Saturday, February 13, 2010

tolkien tengwar writing system. korean.

These principal letters are divided into four series ("témar") that correspond to the main places of articulation and into six rows ("tyeller") that correspond to the main manners of articulation. Both vary among modes.
Each series is headed by the basic signs composed of a vertical stem descending below the line, and a single bow. These basic signs represent the voiceless stop consonants for that series. For the classical Quenya mode, they are /t/, /p/, /k/ and /kʷ/, and the series are named tincotéma, parmatéma, calmatéma, and quessetéma, respectively; téma means "series" in Quenya.
In rows of the general use, there are the following correspondences between letter shapes and manners of articulation:
Doubling the bow turns the voiceless consonant into a voiced one.

D: compare to Korean.

The Korean alphabet was invented in 1444 and promulgated it in 1446 during the reign of King Sejong (r.1418-1450), the fourth king of the Joseon Dynasty.

D: the opportunity for a fresh start, in the form of a strong and visionary ruler, shows signs of reform.

The shapes of the the consonants g/k, n, s, m and ng are graphical representations of the speech organs used to pronounce them. Other consonsants were created by adding extra lines to the basic shapes.
The shapes of the the vowels are based on three elements: man (a vertical line), earth (a horizontal line) and heaven (a dot). In modern Hangeul the heavenly dot has mutated into a short line.
Spaces are placed between words, which can be made up of one or more syllables.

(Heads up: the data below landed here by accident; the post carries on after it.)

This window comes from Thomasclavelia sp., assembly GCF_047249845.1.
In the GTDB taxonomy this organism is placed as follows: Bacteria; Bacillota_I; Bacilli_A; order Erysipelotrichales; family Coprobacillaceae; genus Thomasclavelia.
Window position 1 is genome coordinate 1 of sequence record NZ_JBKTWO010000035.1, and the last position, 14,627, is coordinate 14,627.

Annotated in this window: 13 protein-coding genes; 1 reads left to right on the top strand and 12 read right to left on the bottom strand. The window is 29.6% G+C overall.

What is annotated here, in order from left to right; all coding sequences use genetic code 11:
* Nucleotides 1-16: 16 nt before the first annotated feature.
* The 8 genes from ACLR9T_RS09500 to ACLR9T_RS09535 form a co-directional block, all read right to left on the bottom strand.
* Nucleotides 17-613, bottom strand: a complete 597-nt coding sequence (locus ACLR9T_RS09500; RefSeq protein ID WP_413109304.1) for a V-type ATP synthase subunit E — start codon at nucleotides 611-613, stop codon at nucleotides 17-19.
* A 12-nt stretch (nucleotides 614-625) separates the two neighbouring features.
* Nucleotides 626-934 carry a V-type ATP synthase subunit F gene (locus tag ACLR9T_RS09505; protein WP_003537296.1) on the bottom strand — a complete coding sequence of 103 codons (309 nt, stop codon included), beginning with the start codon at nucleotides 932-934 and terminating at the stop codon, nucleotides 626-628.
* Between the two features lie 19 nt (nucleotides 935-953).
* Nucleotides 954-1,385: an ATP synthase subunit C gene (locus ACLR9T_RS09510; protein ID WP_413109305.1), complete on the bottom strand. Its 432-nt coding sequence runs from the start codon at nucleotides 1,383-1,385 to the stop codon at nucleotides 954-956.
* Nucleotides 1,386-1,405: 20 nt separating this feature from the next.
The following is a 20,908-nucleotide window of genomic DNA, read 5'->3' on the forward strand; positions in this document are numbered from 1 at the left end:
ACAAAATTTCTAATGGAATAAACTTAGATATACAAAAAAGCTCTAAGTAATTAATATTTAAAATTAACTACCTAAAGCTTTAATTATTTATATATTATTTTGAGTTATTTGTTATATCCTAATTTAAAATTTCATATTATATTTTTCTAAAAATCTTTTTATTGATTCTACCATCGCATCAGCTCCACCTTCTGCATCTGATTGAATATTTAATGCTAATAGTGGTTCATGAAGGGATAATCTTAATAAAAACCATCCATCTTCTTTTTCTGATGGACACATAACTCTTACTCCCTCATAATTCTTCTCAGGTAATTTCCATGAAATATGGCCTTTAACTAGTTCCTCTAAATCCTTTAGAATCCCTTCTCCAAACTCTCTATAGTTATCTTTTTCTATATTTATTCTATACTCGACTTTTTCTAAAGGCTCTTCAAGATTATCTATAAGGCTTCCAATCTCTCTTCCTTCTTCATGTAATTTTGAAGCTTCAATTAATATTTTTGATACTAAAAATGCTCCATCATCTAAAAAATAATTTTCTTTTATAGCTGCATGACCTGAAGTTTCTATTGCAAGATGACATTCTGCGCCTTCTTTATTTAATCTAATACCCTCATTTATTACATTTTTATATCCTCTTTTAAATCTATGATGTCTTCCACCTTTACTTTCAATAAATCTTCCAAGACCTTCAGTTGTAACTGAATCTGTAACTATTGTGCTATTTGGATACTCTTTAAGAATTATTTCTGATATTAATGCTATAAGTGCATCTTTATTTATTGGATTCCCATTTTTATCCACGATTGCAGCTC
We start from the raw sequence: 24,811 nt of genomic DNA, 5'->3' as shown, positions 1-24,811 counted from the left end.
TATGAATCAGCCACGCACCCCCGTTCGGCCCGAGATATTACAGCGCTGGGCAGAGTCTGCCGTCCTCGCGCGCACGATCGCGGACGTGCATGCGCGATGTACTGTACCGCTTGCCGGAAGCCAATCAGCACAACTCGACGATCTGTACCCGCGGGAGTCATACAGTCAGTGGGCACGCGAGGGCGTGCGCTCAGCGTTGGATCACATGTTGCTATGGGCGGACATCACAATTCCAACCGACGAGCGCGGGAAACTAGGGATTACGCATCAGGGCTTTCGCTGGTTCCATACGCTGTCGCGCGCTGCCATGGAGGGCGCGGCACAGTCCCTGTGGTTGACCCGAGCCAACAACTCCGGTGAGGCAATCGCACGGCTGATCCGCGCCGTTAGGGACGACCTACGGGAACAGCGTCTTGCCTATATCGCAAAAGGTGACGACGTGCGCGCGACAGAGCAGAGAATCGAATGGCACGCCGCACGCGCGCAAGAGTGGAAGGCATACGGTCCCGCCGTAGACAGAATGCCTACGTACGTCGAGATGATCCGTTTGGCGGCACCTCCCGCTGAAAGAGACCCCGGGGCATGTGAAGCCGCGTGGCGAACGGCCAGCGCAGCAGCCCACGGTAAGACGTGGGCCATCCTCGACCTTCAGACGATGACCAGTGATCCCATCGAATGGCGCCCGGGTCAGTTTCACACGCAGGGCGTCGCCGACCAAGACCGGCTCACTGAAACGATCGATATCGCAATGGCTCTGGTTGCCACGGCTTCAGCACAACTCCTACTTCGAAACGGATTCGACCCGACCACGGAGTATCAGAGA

The sounds of some consonants change depending on whether they appear at the beginning, in the middle, or at the end of a syllable.

D: I suppose this is the logical next step after the Urdu alphabet system of ordering letters by type of sound.

The whole initial-mid-final nuance can make much sense.
Take English, with its aspirated, non-aspirated and voiced versions -allophones of the same voiceless consonant.

Raising the stem above the line turns it into the corresponding fricative.
Shortening it (so it is only the height of the bow) creates the corresponding nasal. It must be noted though that in most modes, the signs with shortened stem and single bow don't correspond to the voiceless nasals, but to the approximants.

D: very visually clear. Derived from Korean.

D: Tolkien did a poor job of portraying a credible 'natural' writing system.
He used a reformed one.
Since the elves lacked a 'Korean king moment', there is little reason to believe their writing system would be so coherent.

Korean is a 1/10 version of HIOXian.
Making the case for the other 9/10 - the difference from writng system reform and REVOLT!!!


D; a friend of mine up in Nunavut has need of these nuances. <:

umiaq boat
umiarjuaq big boat, ship
umiarjuaraaluk big ship

D: Hmm. Resembles the conventions of Esperanto. VERY big is not treated as mere modifier. It is treated as a new category.

Large banana.
Granda banano.
More. Most.
Very VERY.
D: why not on the adjective? Not noun?
E.g. granda-eg*-o banano?

I suspect that 'big man' and 'giant' get treated differently in most languages.

But a 3 or 5 base system lacks the nuance of a 7-base system.
That changes things.

E.g. 3 base
- more less, same

5 base
- more most same less least

7 base -add VERY.
evaluative: too, not enough.
way too, not nearly.

D: language is intended to communicate. It should be able to clearly and robustly express what is actually talked about.

VERY. Granda banan-eg*-o.


Dino Snider said...

Want to feel better about yourself? At least you don't take Tengwar seriously. And realize Tolkien wrote fiction. Google the term 'otherkin'. I know some of them. I hope you don't.

Rick Henderson said...

I happen to know some very nice Otherkin. Most think they are wolves.